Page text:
It’s easy to name the CEOs of Silicon Valley’s biggest behemoths. 

Mark Zuckerberg. Elon Musk. Tim Cook

But not so easy is finding Black and Brown faces among the predominantly white E-elites and their coveted workspaces. 

According to 2019 data from TechCrunch, Blacks make up less than 10 percent of the workforce at Facebook, Apple, Netflix, Google, Airbnb, Pinterest, Uber, and Slack, with Latinos trailing closely behind or only marginally outpacing their Black peers. 

Meanwhile, Amazon refreshingly bucks that painful trend—their combined Black and Latino population of 41.5 percent outnumber their white peers by 2.6 percent.

For people of color who dare to forge a career path in tech, despite #SiliconValleySoWhite, the lack of diversity can be intimidating at best and demoralizing at worst. 

“I’ve been in the advertising and technology industry for almost ten years. However, I am super lonely in the industry,” Alicia Ray, 30, told theGrio in a recent sitdown. “I am the one and only many times, and it’s very frustrating.”

“There aren’t a lot of Black people in tech,” says WhatsTheMoveNYC app creator Taqee Bond, 28. “But, there’s enough for us to build a foundation now and teach other black people about it.” 

“I have been in the tech space for about ten years,” says Ngozi Ogbonna, 39. “During that time, I’ve been usually the only Black woman, if not the only Black person [in an organization.]”

The drumbeat for greater diversity and inclusion is getting louder. In recent years there has been a surge in tech conferences for techies of color. 

The Black Is Tech Conference 2020 will convene in New York in April. Leaders from FUBU and Google, as well as Shark Tank star and Scholly app founder Christopher Gray, who has helped students pocket $70 million in college scholarships, are scheduled to attend the conference, now in its second year. 

Other sources of support include websites like LinkedIn and Glassdoor, where people of color in tech can gather intel on just how important diversity is to a company before even hitting “apply.”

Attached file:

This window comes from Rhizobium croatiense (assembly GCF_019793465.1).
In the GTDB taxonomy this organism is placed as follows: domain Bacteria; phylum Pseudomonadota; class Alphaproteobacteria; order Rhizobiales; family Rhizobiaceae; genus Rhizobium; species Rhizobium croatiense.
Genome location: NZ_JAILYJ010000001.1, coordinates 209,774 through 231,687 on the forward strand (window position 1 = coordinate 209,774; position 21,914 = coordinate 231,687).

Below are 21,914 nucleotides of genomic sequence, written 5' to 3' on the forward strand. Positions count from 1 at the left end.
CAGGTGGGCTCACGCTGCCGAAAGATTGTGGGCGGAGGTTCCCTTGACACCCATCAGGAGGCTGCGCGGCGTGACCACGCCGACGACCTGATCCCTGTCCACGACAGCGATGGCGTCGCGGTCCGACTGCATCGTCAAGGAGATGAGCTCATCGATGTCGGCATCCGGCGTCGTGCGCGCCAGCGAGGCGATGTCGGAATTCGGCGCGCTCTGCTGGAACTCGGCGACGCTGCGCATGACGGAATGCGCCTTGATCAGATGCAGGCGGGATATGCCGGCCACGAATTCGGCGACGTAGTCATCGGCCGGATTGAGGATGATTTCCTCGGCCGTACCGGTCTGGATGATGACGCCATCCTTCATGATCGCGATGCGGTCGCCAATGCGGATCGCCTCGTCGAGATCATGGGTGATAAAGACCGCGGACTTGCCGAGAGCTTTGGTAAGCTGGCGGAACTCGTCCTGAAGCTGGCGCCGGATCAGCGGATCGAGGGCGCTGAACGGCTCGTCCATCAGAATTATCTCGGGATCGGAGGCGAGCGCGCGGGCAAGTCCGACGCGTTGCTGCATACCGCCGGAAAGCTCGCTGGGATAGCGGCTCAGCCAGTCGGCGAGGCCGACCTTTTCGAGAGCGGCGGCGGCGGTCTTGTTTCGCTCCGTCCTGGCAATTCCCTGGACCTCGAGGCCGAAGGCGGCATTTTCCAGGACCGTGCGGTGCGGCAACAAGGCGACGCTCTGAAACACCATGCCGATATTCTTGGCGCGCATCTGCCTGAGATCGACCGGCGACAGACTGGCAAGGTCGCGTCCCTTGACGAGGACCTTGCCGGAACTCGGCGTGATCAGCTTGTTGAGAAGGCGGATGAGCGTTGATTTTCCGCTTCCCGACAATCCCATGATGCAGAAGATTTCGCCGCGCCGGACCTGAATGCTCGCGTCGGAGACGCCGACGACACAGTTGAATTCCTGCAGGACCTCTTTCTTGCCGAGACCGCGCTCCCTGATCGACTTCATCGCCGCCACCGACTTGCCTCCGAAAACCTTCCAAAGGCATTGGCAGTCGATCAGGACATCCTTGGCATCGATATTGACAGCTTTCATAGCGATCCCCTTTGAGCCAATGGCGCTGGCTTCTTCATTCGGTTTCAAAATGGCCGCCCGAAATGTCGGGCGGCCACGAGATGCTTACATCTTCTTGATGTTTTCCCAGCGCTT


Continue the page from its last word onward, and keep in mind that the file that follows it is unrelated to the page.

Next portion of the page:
That’s where Netta Jenkins and Jacinta Mathis saw a niche. The duo, both Black women, became fast friends while working alongside each other at digital media giant IAC in NYC. They recall feeling, well…token. 

“I think I was the most senior female person of color in the company, probably,” recalls Mathis, 35.

“Netta and I often get asked by people: ‘What’s it like to be Latina working here? What’s it like to be Black working there?'”

That idea sparked OurDipper.com (the name is a tribute to Mathis’s love of stargazing), which they launched in July 2019. 

“Hundreds of people have shared their feedback and more in this very early stage. And we’re just at the beginning of building a platform where people of color who visit the site can have access to see reviews and insights from other people and then also the job.” 

Growing up in Johnston, R.I., helped prepare Jenkins, 32, for the new dot-com venture. After her family immigrated there from Liberia, she experienced waves of racism from her white neighbors and schoolmates.

“I remember coming home and crying about it,” she recalls, “And my mom saying to me, ‘You know, I didn’t bring you into this world to cry about things, I brought you in this world to create change.’ That was the most impactful thing for me.”

“So it’s the same path that I’m on. What’s different is to provide a safe space for our community. To provide safe spaces in the workplace for people—on a global scale.” 

Check out the full video above.